I love all the Adventure Time ladies, and have been dying to know more about Muscle Princess, so I picked this up. It was OK, but honestly, none of th...moreI love all the Adventure Time ladies, and have been dying to know more about Muscle Princess, so I picked this up. It was OK, but honestly, none of the Adventure Time comics that aren't by Ryan North really capture the humor and spark of Adventure Time quite like Ryan North.
In conclusion, I think I will skip most Adventure Time comics from here on out except the ones by Ryan North, which rival the show itself for awesomeness.(less)
I'm not sure if this is a children's book or a graphic novel, or what, but I do know that my hot, sexy boyfriend got me this adorable little hardcover...moreI'm not sure if this is a children's book or a graphic novel, or what, but I do know that my hot, sexy boyfriend got me this adorable little hardcover for my birthday and it was delightful. I'm a fan of Jess Fink and she illustrated it. A wonderful portrayal of friendship between two teenage girls. Made me miss being young, having friends like that, and getting into mischief with them.(less)
Most of this book was about journeying into 4-dimensional space. YOW! Just reading about it made my head spin. But the descriptions could not have bee...moreMost of this book was about journeying into 4-dimensional space. YOW! Just reading about it made my head spin. But the descriptions could not have been better. That was the main point of the book and it was stellar.
The not-so-stellar: characterization. Laura, her weird neighbor Omar, and her lousy crush Pete, were all two-dimensional (ha!). They basically had one attribute and harped on that. That's a problem that Sleator has sometimes. He writes about ideas and doesn't put much TLC into developing well-rounded characters that act like real people.
Still, though, as a science fiction romp through mind-blowing ideas, this book delivers. (less)
When I wanted something quick to read to try to meet my yearly book quota (50, and I made 42), my boyfriend handed me this. I was nonplussed, as I usu...moreWhen I wanted something quick to read to try to meet my yearly book quota (50, and I made 42), my boyfriend handed me this. I was nonplussed, as I usually am when he hands me something like this. While I love comics, superheroes aren't my thing. I really liked Watchmen (who didn't?), but superheroes like Superman and Batman and all the big names just appear to me as worn out and trite. To my boyfriend they seem timeless and classic, and stories about them must be perpetrated at all costs, no matter how outlandish they have to become in order to say something new.
Of course I would never begrudge him his pleasure in superheros, but it's not my thing. When he hands me a superhero comic to read, I feel like most adults would probably feel if someone handed them Pokemon fan fiction to read. Even if it's absolutely the best-written, most moving Pokemon fan fiction of all time, it's still Pokemon fan fiction, and I'm going to have trouble caring. Last year, I read Absolute All-Star Superman at his behest. I guess that's supposed to be the gold standard of Pokemon fan fiction. I was still underwhelmed. The art was gorgeous, but the storylines left something to be desired, and I can't make myself care about Superman, or Superman's impending "death" that of course isn't going to be permanent, because nothing is in these universes.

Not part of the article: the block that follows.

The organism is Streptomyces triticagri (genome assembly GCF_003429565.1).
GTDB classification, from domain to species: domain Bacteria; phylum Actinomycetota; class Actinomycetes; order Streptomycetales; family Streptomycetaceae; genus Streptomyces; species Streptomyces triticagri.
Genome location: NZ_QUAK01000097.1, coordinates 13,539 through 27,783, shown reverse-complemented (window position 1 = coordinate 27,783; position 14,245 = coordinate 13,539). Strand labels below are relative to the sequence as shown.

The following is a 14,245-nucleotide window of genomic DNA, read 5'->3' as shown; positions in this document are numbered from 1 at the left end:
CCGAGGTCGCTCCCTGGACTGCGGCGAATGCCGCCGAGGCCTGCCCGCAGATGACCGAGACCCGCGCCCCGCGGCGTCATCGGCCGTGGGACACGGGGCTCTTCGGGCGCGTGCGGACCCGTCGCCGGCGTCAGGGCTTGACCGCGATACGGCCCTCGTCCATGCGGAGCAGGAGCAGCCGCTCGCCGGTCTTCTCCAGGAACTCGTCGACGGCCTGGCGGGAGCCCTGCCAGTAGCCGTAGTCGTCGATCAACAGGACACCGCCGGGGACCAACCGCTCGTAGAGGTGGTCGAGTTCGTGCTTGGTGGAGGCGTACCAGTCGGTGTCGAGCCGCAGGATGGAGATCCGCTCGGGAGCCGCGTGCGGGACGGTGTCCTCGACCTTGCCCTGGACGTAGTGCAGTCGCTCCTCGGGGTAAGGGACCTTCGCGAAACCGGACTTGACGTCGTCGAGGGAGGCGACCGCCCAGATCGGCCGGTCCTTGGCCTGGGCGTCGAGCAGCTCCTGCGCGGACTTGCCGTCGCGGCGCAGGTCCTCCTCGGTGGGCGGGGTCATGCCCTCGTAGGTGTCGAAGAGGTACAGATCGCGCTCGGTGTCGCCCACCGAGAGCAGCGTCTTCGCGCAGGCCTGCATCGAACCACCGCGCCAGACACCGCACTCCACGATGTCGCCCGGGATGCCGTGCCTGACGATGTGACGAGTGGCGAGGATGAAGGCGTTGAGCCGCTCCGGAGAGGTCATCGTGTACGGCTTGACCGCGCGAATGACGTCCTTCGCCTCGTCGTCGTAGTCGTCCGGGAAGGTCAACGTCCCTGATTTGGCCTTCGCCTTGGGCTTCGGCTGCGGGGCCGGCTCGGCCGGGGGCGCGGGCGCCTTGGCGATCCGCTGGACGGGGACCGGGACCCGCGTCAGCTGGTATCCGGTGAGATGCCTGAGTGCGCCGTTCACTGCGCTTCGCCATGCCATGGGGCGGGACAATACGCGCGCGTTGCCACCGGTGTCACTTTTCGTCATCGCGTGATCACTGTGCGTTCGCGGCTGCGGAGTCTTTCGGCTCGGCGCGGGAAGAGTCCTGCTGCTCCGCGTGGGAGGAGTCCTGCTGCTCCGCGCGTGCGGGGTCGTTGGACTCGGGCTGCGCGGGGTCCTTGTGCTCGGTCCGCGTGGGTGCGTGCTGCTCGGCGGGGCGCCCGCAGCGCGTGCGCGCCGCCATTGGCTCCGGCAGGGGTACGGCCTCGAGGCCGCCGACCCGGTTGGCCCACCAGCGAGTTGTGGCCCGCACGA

Anyway, the boyfriend told me that I might like this book because it's, winkingly, "not about Superman." It's about a guy who lives in a world where Superman comics exist, whose parents named him "Clark Kent" and he has to deal with lots of jokes and Superman-related gag gifts from people who can't get over how funny that is. Then, as a teenager, he discovers he has the exact same powers as Superman. As an adult, he falls in love with a woman named Lois Lane, who has had to deal with the same annoying jokes her whole life.
I have to say, I didn't hate it. The story was pretty interesting. However, it would have been just as interesting, perhaps MORE interesting, if it didn't have all the Superman jokes, and it was just about a guy who discovers he has superpowers, has to deal with the government trying to catch him and use him for military purposes, marrying, having children, wondering if they are going to have powers too, and if that will make them a target for shady government organizations too. You don't need Superman to tell that story, and including Superman makes it seem - you know, like Pokemon fan fiction.
In conclusion, it's not the idea of superheroes or people with superpowers that bothers me, it's trying to shoehorn in every conceivable plot idea into the concept of just a few famous big-name superheroes because those names sell books. Create something new and original - then we'll talk. I think I'll look up Kurt Busiek and see if he has written anything like that, because I like his ability to write a story and flesh out characters.(less)
I love Fionna and Cake, and this book is really cute. I love the art - especially surrounding the fables about the fire woman and the water nymph. The...moreI love Fionna and Cake, and this book is really cute. I love the art - especially surrounding the fables about the fire woman and the water nymph. The plot is a little sillier and thinner than most Finn and Jake comics though. After reading Ryan North's stuff, I'm kind of of the opinion that he is the only person who has any business writing this stuff.
Still, really cute, and I especially liked when Cake makes herself look like a big pile of doo-doo to cheer Fionna up, and when Fionna wishes that she, Marshall Lee, and Prince Gumball had matching t-shirts for Boy's Night.
P.S. Flame Prince turned out pretty smokin'!(less)